Iron sulphide. The name of the mineral comes from the Greek root pyr, meaning "fire," because it is one of the stones that produces sparks if struck by iron.

Crystal system Cubic.
Appearance It occurs as cubic crystals with striated faces, or in the form of pentagonal dodecahedra, usually well-crystallized, either isolated or in small, often well formed groups. It is a characteristic, brassy yellow or pale gold color, opaque and with a metallic luster. It sometimes occurs as nodules or concretions, consisting of aggregates of minute crystals.

Physical properties It has a hardness of 6-6.5 and a density of about 5.0-5.2 g/cma. It is brittle and will crumble beneath a hammer blow, unlike gold, with which it has even been confused (the popular name is fool's gold). The powder is (again, unlike gold) black or grayish.

Genesis Very common and widely distributed, it is deposited both by magmatic segregation from basic rocks and as a result of intrusive processes in general, especially during hydrothermal phases. it also occurs in certain sedimentary environments.

Occurrence Large deposits are found the world over. but those of Spain, Italy, Norway, Sweden, Germany. Japan, and the United States are famous. Very well formed crystals or nodules are also found away from major deposits.

Pyrite
Pyrite was and still is employed as an ornamental material, on account of its luster, its elegant crystal form, the appearance of some roughly radial concretions or certain groups of crystals, and the fact that it can be cut and polished. it is often confused with the dimorph marcasite another, very similar mineral of the same color which is much less common and has orthorhombic symmetry. In fact the misnomer is now so widespread that it is nearly always referred to as marcaaite when used for ornamental purposes, even it the obvious cubic crystal form leaves no doubt as to its being pyrite. If anything, it is the concreted nodules of sedimentary origin that could occasionally be marcasite.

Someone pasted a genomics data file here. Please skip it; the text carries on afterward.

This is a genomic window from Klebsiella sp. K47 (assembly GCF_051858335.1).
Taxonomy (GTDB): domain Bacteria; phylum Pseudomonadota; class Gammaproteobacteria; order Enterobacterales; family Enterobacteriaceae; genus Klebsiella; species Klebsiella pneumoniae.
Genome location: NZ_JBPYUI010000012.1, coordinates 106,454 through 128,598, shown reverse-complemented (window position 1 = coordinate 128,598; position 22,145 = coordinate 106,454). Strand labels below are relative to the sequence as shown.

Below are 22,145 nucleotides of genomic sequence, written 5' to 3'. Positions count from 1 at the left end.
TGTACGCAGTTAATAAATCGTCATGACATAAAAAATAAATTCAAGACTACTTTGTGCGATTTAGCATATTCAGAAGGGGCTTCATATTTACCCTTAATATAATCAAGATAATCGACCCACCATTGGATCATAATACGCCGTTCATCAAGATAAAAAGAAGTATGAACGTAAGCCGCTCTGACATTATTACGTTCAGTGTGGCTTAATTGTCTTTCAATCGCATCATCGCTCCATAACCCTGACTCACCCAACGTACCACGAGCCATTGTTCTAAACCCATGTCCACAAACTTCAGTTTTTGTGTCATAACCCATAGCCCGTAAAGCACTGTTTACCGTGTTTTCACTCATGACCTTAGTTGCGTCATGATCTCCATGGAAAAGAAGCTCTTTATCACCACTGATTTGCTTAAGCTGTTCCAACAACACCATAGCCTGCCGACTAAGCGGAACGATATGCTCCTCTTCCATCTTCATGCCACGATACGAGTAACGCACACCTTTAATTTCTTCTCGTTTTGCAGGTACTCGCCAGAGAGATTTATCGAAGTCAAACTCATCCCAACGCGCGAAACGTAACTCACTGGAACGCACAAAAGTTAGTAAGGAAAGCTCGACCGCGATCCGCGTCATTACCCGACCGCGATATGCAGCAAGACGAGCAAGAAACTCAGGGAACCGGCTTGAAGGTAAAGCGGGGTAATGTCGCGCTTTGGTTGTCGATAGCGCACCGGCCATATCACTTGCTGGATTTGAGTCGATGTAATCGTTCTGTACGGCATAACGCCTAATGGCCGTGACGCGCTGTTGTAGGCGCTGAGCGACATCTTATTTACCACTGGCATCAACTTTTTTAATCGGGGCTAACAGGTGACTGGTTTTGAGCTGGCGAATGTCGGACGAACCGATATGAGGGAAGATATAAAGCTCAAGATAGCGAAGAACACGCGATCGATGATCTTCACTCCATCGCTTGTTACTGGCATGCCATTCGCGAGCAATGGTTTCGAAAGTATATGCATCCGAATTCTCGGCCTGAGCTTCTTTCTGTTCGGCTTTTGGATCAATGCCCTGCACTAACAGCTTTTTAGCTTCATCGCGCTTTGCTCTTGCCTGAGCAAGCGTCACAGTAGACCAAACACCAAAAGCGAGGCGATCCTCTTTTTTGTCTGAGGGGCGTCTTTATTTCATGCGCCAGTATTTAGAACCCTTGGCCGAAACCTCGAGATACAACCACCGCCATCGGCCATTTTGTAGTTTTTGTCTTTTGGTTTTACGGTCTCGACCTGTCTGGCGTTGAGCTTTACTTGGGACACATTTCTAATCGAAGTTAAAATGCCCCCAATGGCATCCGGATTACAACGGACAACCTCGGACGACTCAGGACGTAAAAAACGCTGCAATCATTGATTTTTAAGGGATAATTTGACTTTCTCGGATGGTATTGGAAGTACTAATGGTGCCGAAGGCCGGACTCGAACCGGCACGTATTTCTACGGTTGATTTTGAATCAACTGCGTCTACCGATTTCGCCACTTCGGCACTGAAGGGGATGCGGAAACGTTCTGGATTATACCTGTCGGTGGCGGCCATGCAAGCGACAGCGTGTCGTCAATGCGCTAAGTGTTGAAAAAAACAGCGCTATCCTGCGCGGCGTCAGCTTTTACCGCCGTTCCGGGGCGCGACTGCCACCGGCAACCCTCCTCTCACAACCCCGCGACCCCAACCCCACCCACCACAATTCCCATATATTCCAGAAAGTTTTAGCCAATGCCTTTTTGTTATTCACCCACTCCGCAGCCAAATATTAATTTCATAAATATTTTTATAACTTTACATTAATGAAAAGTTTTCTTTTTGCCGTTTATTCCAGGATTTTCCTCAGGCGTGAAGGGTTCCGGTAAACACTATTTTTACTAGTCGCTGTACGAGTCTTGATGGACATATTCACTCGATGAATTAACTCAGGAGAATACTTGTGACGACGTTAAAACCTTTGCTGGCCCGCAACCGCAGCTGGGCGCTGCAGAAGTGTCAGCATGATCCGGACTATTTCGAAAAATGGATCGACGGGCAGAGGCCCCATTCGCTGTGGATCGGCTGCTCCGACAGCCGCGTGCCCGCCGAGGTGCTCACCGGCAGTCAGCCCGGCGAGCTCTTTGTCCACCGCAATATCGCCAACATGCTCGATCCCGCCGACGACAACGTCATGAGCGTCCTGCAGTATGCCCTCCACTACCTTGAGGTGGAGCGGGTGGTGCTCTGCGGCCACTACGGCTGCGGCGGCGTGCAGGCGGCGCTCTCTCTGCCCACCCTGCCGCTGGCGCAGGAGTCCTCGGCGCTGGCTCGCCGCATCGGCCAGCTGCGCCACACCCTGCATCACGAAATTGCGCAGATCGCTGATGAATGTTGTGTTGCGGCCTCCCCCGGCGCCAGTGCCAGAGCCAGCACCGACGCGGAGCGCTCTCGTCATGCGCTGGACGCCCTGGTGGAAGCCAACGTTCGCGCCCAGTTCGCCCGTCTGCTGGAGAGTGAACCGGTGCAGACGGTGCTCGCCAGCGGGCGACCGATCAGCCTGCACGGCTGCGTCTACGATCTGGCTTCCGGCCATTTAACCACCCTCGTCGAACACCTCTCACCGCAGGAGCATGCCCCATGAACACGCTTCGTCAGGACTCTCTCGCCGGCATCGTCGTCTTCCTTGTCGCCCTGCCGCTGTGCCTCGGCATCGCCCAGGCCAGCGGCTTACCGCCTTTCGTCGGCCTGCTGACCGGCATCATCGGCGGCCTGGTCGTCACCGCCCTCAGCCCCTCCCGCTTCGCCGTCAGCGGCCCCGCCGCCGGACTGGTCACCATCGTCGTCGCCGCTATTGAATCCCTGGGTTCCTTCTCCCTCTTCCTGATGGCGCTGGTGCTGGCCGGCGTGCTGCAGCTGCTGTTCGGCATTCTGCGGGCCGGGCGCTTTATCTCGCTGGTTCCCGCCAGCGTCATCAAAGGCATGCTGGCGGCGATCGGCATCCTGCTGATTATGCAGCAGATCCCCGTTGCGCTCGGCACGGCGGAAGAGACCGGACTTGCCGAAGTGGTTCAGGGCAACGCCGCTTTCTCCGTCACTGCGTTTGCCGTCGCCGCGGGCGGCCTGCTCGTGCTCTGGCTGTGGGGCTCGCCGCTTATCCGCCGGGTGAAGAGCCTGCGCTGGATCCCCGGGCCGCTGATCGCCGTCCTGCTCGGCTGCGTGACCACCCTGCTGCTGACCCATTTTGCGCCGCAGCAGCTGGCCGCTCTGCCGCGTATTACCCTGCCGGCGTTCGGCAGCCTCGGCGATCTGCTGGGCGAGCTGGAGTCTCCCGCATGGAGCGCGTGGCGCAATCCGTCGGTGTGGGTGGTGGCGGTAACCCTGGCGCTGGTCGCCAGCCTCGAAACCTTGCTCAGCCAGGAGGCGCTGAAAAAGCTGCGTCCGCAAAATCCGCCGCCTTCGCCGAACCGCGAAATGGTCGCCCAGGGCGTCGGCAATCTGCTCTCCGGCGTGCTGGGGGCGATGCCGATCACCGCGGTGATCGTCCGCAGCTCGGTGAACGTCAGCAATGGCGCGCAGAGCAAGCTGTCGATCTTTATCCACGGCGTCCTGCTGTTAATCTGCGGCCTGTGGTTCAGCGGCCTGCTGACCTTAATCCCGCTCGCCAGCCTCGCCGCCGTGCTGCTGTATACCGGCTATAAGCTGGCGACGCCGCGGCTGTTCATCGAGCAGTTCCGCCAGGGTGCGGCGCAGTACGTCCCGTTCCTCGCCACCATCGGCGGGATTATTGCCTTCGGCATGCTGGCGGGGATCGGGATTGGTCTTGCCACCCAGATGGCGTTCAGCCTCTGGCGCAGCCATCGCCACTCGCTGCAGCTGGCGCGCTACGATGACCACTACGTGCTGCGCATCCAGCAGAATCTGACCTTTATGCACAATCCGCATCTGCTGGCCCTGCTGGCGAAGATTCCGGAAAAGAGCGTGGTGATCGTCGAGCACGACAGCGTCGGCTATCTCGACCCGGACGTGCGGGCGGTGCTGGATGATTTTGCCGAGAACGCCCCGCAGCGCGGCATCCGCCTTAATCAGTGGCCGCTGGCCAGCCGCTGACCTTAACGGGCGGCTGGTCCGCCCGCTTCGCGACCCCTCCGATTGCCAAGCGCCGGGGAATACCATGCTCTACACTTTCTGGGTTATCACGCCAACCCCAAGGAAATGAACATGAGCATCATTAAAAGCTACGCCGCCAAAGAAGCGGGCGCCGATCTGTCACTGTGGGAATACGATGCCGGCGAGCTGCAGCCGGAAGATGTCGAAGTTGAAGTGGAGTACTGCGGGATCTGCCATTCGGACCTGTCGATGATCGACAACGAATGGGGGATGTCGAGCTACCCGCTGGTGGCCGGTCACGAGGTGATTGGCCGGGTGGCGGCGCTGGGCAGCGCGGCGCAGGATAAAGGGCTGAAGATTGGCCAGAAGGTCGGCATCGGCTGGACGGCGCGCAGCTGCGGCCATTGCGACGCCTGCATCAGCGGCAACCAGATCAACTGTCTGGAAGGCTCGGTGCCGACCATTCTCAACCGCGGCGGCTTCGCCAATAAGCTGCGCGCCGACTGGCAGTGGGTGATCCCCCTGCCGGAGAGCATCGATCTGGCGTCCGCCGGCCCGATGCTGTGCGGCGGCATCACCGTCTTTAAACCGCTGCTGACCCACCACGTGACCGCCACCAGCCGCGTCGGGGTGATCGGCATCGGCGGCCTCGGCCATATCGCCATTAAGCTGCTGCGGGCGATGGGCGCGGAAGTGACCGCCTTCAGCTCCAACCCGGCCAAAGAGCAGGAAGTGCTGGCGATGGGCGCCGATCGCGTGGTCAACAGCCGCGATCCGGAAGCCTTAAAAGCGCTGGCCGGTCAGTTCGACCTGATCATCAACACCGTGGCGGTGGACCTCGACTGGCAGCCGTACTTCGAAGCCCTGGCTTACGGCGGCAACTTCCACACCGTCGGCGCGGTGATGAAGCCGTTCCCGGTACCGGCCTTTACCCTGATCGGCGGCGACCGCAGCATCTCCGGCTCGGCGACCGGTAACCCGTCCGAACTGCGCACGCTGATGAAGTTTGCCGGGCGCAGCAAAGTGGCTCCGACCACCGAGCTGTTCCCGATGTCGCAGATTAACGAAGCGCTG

Appearance Isolated cubes with striated faces, pentagonal dodecahedra, or small groups of these two forms with their natural facets are normally used, aithough sometimes the nodules are used instead. These consist of minute crystals with a flattened, radial structure, a minutely granular surface and the characteristic. metallic yellow color. Small stones (2 to 3 millimeters in diameter} have sometimes been given a flattened circular, rose cut with only three polished facets on top. They are generally set in White metal, tor obvious reasons of contrast, and are sometimes merely glued, rather than set, onto their supports.They are often found on necklace clasps and old—fashioned, inexpensive brooches. '

Distinctive features In uncut stones, the shape of the crystal combined with the color, luster, and high density, or the form of the nodules. are unmistakable. Even when cut. its appearance is unique.

Occurrence It is very common and widely distributed throughout the world, even in the qualities suitable for ornamental purposes.

Value Extremely low.

Simutants and synthetics Because of its widespread occurrence, it is neither imitated nor produced synthetically.